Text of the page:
The Via Negativa of Storage Tomatoes


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Via negativa mystics tend to stand out among a crowd by the prominent halos that they wear!


Many sages and religious mystics, though their quest be union with Ultimate Reality, end up, even after a lifetime of searching, quite unable to describe the object of their desire.  They realize that the divine is so much greater than the human power to imagine it, and although that may seem like a frustrating way to end a life of effort, they do appear to have won at least one worthwhile prize from their strivings; they are usually able to say quite clearly what is not God.  This is what spirituality writers call the via negativa or the way of negation.  By negating what they know cannot be called the divine (either because it is too limited or too contradictory to what the divine has to be by its nature as Divinity), they propel themselves onward in their journey to truth.

One of the things I am questing after, besides blissful union with the divine, is a tomato that can outlast the first frost, and this year I tried a storage tomato offered by Territorial Seed Company called Golden Treasure.  I was lured on by the catalog’s promise: “One of the best storage tomatoes we’ve found, and worth keeping for its delicious flavor. When picked green the 2 1/4-2 1/2 inch fruit will be golden and ripe within 1-1 1/2 months, and then will store another 1 1/2-3 months longer!”

I salivated over the possibility of enjoying a tasty, home-grown tomato in December, perhaps even January.  That would indeed be a divine revelation!  Well, after one season’s try I am sorry to report that this tomato is nowhere near what I would consider Storage Tomato Ultimate Reality.  It wasn’t that it didn’t have merits.  I was impressed with the yield….astonishing, actually, and I was hard-pressed to find enough room to put all the tomatoes I had picked green (in early October).  Shortly thereafter, however, over half of those tomatoes began to show signs of late blight, and soon their blackened skin and smell were unpleasant if not downright sickening.  So I culled a goodly number of the fruit and lamented that much less crop.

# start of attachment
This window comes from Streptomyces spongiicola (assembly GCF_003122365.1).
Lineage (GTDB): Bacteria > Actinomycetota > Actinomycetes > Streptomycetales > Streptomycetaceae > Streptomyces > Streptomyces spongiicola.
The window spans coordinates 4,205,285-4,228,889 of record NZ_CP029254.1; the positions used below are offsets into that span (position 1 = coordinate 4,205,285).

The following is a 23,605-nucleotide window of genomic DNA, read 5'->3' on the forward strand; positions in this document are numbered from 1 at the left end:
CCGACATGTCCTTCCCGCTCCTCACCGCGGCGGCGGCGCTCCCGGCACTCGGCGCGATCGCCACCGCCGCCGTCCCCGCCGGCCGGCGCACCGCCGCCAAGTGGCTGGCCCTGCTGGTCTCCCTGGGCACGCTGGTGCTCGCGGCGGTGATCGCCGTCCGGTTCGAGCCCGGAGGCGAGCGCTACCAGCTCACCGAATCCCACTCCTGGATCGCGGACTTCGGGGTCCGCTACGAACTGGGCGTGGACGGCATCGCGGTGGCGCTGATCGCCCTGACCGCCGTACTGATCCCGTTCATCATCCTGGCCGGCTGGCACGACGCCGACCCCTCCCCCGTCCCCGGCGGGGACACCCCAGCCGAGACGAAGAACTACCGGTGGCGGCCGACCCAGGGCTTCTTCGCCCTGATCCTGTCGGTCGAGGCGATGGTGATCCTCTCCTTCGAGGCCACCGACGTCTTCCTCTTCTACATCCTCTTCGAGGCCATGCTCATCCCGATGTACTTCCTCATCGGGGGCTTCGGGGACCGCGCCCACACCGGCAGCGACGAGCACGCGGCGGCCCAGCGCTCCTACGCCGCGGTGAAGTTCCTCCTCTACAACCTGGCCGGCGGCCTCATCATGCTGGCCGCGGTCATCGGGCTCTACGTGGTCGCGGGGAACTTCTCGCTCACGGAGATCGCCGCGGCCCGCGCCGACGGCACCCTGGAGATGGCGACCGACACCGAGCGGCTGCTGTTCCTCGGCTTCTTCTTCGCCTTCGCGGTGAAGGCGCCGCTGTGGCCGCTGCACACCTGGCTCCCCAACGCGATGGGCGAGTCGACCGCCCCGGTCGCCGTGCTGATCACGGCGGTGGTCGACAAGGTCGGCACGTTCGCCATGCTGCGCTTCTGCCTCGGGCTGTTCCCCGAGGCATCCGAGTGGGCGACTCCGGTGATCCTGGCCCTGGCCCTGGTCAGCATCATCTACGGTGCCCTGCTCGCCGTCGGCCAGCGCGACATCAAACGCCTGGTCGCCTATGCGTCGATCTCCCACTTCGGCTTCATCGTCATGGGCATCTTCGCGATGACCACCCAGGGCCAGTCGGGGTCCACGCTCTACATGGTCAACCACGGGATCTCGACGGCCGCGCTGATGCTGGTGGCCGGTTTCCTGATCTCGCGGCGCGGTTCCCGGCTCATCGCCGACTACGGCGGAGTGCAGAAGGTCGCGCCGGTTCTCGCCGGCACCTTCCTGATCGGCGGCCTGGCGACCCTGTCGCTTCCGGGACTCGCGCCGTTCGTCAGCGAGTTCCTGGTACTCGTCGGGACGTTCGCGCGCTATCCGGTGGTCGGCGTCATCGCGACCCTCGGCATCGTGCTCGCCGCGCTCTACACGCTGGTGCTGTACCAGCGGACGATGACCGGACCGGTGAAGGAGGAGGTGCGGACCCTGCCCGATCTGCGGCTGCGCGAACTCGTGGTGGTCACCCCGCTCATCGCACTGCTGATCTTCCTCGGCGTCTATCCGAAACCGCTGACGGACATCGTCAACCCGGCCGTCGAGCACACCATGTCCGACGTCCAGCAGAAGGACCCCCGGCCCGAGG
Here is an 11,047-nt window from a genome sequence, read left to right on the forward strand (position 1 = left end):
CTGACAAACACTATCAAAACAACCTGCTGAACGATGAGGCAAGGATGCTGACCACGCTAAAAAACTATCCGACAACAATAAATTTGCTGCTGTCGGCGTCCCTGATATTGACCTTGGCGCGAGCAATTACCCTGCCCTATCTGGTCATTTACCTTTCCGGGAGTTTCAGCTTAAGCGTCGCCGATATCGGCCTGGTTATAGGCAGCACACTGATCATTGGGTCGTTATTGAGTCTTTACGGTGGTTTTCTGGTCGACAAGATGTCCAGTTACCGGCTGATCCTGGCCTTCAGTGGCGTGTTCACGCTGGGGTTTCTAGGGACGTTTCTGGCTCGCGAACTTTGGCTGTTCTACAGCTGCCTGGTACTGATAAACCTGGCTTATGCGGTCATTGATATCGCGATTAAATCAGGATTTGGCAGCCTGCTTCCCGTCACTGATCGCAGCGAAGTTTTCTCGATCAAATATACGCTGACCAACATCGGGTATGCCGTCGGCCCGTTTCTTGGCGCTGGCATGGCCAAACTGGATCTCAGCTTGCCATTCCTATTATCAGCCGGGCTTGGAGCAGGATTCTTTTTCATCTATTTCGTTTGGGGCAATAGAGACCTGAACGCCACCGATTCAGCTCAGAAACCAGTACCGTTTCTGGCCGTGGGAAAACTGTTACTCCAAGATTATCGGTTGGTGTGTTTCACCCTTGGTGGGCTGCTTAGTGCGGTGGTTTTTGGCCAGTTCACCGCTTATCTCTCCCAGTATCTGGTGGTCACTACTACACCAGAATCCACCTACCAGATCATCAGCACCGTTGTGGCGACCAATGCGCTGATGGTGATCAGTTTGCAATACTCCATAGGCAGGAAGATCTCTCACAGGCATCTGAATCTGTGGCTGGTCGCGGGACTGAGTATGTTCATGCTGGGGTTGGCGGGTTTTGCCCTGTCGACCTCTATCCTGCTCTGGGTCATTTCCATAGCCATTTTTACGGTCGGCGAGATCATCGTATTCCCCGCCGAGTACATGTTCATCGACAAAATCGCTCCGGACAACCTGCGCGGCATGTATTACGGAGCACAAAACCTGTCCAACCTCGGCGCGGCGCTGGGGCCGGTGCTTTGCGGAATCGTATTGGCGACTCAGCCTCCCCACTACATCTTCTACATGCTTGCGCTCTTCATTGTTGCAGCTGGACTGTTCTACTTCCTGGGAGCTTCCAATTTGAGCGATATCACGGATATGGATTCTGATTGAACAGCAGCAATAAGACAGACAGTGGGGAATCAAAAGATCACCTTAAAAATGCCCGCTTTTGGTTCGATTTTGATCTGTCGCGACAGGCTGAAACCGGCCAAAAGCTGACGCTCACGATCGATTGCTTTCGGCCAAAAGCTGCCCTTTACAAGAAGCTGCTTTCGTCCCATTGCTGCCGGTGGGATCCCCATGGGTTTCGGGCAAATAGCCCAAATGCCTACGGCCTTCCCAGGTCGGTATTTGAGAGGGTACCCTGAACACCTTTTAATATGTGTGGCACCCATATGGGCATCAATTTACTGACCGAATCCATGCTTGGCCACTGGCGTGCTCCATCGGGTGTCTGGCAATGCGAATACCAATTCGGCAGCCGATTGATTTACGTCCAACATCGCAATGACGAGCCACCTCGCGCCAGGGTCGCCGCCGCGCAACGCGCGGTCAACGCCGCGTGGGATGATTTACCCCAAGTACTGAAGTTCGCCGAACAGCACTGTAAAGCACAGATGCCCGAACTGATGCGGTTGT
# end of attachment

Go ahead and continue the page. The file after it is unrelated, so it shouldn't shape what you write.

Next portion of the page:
Guess which is the blighted storage tomato…and to think that when I harvested these toms, they were both an innocent pale yellow.  It makes me wonder if the spots on the right-hand one are signs of more blight ready to destroy my built-up hope of a good-tasting January tomato.


When I first harvested the fruit, most of which I took not completely green but with a little yellow to the skin, I cut a few open to try.  I was amazed to find that the inside seemed completely flavorful and ripe, while the outer skin remained thick and crunchy.  I mused that as time went on, the outside would slowly soften until I had in my hand a golden, thin-skinned, perfectly ripe tomato.  Thus far my regular taste-tests have proved otherwise – the skin is still objectionably hard, not really showing any sign of moving toward tenderness.

So I think, in the tradition of the via negativa mystics, I am going to have to say that although I do not know how far one can go with storage tomatoes and whether or not they can truly match field-ripened ones, this cannot be what is meant by a good eating tomato.  Perhaps Golden Treasure is good for pickling and chutney, as green tomatoes in general are, and perhaps it is especially good for those uses.  I will try them that way if the skin doesn’t thin up any more by mid-December, but I am also prepared to move on and continue my search.  For although I do not yet know what is a good storage tomato, I do think I know what is bad.  As the via negativa mystics might say: not this, not this, not this.


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